Marilyn Manson – LC Pavilion, Columbus Ohio 2/2/08


So the Dark One invaded my hometown again, and as previously mentioned, with old pal Twiggy Ramirez joining him once more on bass. This had all the makings of a great show as Marilyn has never disappointed before. And I’m happy to report he didn’t this time either.  All the glitz, rock n’ roll and a little deviance that you’ve come to expect from the self-proclaimed God of Fuck was there (does he still go by that anymore)?

First off, let’s talk about going to a sold-out show in this day and age – especially if you live in the specific town where Dimebag Darrell died on stage. Safe to say it ain’t gonna be a quick process getting inside the venue. And it wasn’t. The wife and I waited next door at the House of Crave, downing a few brewskis and watching the two block long line that wrapped out of sight slowly make it’s way through the doors. Security had split the entrance into two lines – one for girls, one for guys. So you just knew you were in for the mother of all pat-downs.  We probably waited over a half hour before even thinking about getting into line, but I was fidgety – really curious to see the opening act ‘Ours’. 

Sadly, I never did see them.  It took more than 45 minutes to get through line and Ours was just walking off stage when I finally made it through.  I heard them, but never actually saw them.   They were a much touted addition to the ‘coveted’ opening slot on this tour, and frankly a rather odd choice as their more Alternative sound seemed out of place at what is arguably a Goth Rock show.  Of course, I thought Manson touring with Slayer was odd too, but in a good, Wow-that’s-two-awesome-bands-together kind of way. 

So, after I’d ordered another round of beers, we were just in time to worm our way next to the soundboard.  And wait.  And wait.  I later found out from security that due to the extremely high value of the sound and lighting equipment (and it was amazing stuff, I’ll give you that), no one sitting in the first row of the balcony was allowed to have beer.  Of course, some folks had chose to sit down with a cold one anyways and the roadies (and I do understand it was the crew, not Manson) said they weren’t going to start until this was rectified.  Thus the delay.

Finally, the lights dimmed, fog rolled out onto the stage and a giant Jumbotron full of lights (well, that’s what it looked like) flashed to life.  Manson had arrived!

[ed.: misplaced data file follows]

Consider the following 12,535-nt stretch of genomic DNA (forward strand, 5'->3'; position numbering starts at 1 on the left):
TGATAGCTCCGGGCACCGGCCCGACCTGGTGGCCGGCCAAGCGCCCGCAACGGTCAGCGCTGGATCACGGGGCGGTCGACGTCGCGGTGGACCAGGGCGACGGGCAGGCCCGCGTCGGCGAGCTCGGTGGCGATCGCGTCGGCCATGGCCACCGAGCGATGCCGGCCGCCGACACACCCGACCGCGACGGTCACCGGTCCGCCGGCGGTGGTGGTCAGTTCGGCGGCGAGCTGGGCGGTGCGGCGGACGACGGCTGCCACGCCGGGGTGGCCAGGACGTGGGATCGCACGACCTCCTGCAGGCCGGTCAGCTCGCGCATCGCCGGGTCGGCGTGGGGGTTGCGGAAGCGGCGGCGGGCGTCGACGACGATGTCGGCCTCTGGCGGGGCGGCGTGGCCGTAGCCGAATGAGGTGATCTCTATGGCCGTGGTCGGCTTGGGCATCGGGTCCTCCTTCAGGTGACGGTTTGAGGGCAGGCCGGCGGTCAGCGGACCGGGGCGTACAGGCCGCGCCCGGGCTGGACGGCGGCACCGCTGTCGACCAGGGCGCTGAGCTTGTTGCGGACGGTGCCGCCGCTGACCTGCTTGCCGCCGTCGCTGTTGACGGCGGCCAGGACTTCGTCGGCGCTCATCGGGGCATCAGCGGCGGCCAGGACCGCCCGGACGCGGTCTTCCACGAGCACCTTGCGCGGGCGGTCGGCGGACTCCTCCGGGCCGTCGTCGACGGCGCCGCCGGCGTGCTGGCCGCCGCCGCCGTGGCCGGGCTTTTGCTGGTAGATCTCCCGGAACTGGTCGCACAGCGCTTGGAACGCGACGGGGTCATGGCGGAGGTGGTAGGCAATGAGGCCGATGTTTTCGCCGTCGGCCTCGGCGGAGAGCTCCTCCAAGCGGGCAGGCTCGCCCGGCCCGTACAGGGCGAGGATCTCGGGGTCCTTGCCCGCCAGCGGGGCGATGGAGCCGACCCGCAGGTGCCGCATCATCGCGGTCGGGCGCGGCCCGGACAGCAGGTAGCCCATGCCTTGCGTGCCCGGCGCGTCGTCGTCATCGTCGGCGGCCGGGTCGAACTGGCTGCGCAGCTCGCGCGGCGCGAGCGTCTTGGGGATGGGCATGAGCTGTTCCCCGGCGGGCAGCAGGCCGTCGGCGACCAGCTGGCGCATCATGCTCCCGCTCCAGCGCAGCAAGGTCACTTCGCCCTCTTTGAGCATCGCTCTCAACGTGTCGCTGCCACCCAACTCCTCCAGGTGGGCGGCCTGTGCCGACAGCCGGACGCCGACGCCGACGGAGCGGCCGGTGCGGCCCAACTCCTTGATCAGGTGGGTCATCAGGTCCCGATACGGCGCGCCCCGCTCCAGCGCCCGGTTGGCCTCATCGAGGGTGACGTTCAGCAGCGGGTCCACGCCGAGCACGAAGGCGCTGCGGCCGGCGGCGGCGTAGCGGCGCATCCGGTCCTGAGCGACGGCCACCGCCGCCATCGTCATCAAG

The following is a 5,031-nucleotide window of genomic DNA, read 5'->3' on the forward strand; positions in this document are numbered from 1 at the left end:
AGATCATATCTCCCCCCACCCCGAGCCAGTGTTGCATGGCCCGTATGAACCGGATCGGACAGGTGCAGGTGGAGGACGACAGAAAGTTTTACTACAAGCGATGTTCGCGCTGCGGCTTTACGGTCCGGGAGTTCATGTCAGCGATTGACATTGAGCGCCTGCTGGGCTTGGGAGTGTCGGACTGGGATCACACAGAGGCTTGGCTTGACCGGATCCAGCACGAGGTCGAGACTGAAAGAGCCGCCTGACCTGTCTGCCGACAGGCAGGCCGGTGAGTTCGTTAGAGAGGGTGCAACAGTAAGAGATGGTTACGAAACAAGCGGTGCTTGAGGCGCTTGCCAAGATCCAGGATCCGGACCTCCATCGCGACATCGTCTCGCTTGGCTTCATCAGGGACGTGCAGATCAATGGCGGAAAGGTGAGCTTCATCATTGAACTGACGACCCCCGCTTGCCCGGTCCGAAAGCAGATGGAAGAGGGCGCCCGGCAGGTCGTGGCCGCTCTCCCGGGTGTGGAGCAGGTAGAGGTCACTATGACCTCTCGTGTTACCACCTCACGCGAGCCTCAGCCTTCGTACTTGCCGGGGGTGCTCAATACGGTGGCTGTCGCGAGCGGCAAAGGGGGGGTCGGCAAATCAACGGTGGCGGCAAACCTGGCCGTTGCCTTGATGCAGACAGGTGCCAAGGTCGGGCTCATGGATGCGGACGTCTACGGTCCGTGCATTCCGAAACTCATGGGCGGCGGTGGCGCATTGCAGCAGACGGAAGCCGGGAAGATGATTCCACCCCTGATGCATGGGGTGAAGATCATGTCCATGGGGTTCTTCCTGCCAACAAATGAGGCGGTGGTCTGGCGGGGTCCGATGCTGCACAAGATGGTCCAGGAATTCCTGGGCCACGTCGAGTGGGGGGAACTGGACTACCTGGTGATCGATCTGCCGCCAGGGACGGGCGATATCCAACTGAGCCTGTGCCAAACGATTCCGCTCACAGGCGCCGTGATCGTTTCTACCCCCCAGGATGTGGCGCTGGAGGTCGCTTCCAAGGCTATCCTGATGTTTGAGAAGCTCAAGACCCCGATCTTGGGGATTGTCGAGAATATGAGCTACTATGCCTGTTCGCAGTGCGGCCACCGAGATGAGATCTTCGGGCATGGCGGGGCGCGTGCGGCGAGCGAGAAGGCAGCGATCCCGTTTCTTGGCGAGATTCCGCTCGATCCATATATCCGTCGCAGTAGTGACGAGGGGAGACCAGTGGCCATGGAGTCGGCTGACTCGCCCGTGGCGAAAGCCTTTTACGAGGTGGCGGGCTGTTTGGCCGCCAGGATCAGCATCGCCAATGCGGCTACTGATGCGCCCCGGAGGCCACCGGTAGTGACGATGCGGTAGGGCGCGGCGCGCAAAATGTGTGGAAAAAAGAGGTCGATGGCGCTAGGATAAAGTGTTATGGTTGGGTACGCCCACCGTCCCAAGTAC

He looked good; rested, energetic and seemingly friendly to the crowd.  It’s amazing how renewed success and a hot girlfriend can change a man’s disposition.  Or perhaps he’s getting older now, and feeling a bit less venomous?  Nonetheless, the consummate showman and entertainer, he strutted the stage as he barked out vocals & urged the crowd into a frenzy with as much vitriol as the first time I’d seen him. 

The show’s not as prop heavy now, with only one real set change near the end as the infamous podium made a return appearance,  but with as brilliant a lighting display and all the effects you could hope for.  In fact, the Jumbotron did most of the secondary entertaining with it’s Super Nintendo-type animations; truly an unusual addition to a rock show but it still worked.

Twiggy has long since foregone the dress and now looks like a vampyric member of the M.I.B., but the onstage chemistry between himself and Manson is still there, and it was fun to behold.  In fact, at one point Marilyn even introduces him as ‘my best friend’, so whatever problems they may have had in the past clearly seem to be settled.  Now if he could just get that pesky Madonna Wayne Gacy lawsuit to go away. . .  

Joining them onstage was guitarist Rob Holliday, who also doubles as half of the band Sulphur when not with Manson.   Ginger Fish remains on drums as he has more or less for much of the band’s existence & keyboards are now handled by longtime collaborator and former NIN drummer Chris Vrenna, who replaces founding member Gacy as mentioned above. 

The show was longer than usual, 18 songs with nothing from the first album but not an overabundance from the new one either.  The guys played well together and seemed to enjoy doing so – which wasn’t always the case as some incarnations of the band were far more ‘tense’.

But the song choices were good, the musicianship first rate and the crowd was really into it.  Thanks to a kind sound man, I can give you the official set list below, although due to time constraints ‘Little Horn’ got dropped.

  • Cruci-fiction in Space
  • Disposable Teens
  • Irresponsible Hate Anthem
  • Great Big White World
  • If I Was Your Vampire
  • Heart-Shaped Glasses
  • The Love Song
  • Sweet Dreams/R&R Nigger
  • Tourniquet
  • Little Horn
  • The Fight Song
  • The Dope Show
  • Rock is Dead
  • Coma White/Black
  • 1996
  • Anti-Christ Superstar
  • [Encore] The Beautiful People

Overall, a first rate show that has gotten me listening to my old Manson CD’s again.  I highly recommend going (EARLY!) to see him if the tour gets to your area.

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